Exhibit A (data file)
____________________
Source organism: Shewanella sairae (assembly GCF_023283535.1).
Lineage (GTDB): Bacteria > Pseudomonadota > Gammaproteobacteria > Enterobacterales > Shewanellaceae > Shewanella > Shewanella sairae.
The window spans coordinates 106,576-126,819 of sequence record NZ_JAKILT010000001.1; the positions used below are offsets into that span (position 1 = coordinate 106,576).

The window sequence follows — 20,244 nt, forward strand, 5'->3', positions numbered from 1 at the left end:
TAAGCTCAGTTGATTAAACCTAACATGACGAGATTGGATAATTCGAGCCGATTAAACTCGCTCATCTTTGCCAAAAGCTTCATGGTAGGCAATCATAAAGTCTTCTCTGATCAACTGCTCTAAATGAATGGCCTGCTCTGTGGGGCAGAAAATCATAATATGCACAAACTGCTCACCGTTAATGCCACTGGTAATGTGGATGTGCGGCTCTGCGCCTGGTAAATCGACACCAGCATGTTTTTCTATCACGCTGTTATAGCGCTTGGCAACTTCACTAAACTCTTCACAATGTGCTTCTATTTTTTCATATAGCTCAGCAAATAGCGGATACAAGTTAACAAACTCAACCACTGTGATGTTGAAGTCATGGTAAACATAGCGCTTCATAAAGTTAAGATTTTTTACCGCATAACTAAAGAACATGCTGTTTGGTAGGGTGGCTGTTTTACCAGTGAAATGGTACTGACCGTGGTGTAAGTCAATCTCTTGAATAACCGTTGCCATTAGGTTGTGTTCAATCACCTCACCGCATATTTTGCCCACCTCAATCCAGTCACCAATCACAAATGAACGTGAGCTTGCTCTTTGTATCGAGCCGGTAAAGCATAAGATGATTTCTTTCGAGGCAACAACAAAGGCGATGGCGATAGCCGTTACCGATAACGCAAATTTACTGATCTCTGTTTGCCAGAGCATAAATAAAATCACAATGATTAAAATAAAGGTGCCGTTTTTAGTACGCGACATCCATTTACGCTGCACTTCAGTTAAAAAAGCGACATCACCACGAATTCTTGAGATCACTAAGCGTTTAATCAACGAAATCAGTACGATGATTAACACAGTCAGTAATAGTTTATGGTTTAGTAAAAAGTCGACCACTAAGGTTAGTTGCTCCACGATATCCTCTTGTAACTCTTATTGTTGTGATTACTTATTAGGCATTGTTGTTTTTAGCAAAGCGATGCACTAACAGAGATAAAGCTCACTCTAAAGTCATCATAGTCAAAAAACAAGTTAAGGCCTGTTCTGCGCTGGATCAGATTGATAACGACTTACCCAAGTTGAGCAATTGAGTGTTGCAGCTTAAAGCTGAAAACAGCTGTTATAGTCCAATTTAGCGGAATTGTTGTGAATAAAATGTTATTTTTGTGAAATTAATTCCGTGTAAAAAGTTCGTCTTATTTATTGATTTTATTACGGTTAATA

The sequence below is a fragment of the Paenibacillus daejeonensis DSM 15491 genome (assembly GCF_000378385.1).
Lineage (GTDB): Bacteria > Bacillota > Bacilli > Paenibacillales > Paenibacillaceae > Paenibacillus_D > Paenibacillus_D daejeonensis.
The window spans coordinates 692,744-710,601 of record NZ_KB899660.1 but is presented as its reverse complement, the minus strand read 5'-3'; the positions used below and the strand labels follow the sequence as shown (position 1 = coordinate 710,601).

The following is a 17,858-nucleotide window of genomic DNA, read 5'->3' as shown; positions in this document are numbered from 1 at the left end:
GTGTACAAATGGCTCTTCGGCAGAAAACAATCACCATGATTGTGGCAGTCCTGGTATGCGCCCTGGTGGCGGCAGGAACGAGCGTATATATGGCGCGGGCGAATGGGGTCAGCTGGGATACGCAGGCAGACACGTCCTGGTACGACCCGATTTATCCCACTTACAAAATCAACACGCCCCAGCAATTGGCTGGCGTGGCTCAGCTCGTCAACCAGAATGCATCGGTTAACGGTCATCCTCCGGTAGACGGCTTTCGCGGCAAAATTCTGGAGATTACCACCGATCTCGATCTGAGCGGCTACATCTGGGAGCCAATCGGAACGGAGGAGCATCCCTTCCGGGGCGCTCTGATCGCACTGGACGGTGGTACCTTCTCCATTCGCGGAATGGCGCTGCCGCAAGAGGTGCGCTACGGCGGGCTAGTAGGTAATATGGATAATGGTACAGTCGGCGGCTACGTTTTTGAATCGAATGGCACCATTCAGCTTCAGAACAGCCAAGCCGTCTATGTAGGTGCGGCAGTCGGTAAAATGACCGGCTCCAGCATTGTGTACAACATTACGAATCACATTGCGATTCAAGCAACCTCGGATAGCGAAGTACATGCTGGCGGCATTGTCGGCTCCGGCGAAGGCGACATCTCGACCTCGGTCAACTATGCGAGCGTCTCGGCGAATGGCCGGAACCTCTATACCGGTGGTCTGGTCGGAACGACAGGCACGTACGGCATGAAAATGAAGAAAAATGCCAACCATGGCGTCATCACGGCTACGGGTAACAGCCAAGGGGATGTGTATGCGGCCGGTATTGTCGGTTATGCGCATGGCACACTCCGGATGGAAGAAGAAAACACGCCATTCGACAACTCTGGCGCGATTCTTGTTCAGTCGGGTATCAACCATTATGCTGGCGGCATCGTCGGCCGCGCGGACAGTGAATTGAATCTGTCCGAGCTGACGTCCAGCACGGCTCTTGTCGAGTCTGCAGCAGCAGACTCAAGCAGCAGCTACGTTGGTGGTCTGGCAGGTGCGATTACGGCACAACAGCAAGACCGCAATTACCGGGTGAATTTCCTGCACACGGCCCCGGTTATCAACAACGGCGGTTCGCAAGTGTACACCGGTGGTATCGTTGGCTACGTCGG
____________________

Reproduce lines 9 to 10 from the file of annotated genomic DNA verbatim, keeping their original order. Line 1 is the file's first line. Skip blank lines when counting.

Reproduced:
The following is a 17,858-nucleotide window of genomic DNA, read 5'->3' as shown; positions in this document are numbered from 1 at the left end:
GTGTACAAATGGCTCTTCGGCAGAAAACAATCACCATGATTGTGGCAGTCCTGGTATGCGCCCTGGTGGCGGCAGGAACGAGCGTATATATGGCGCGGGCGAATGGGGTCAGCTGGGATACGCAGGCAGACACGTCCTGGTACGACCCGATTTATCCCACTTACAAAATCAACACGCCCCAGCAATTGGCTGGCGTGGCTCAGCTCGTCAACCAGAATGCATCGGTTAACGGTCATCCTCCGGTAGACGGCTTTCGCGGCAAAATTCTGGAGATTACCACCGATCTCGATCTGAGCGGCTACATCTGGGAGCCAATCGGAACGGAGGAGCATCCCTTCCGGGGCGCTCTGATCGCACTGGACGGTGGTACCTTCTCCATTCGCGGAATGGCGCTGCCGCAAGAGGTGCGCTACGGCGGGCTAGTAGGTAATATGGATAATGGTACAGTCGGCGGCTACGTTTTTGAATCGAATGGCACCATTCAGCTTCAGAACAGCCAAGCCGTCTATGTAGGTGCGGCAGTCGGTAAAATGACCGGCTCCAGCATTGTGTACAACATTACGAATCACATTGCGATTCAAGCAACCTCGGATAGCGAAGTACATGCTGGCGGCATTGTCGGCTCCGGCGAAGGCGACATCTCGACCTCGGTCAACTATGCGAGCGTCTCGGCGAATGGCCGGAACCTCTATACCGGTGGTCTGGTCGGAACGACAGGCACGTACGGCATGAAAATGAAGAAAAATGCCAACCATGGCGTCATCACGGCTACGGGTAACAGCCAAGGGGATGTGTATGCGGCCGGTATTGTCGGTTATGCGCATGGCACACTCCGGATGGAAGAAGAAAACACGCCATTCGACAACTCTGGCGCGATTCTTGTTCAGTCGGGTATCAACCATTATGCTGGCGGCATCGTCGGCCGCGCGGACAGTGAATTGAATCTGTCCGAGCTGACGTCCAGCACGGCTCTTGTCGAGTCTGCAGCAGCAGACTCAAGCAGCAGCTACGTTGGTGGTCTGGCAGGTGCGATTACGGCACAACAGCAAGACCGCAATTACCGGGTGAATTTCCTGCACACGGCCCCGGTTATCAACAACGGCGGTTCGCAAGTGTACACCGGTGGTATCGTTGGCTACGTCGG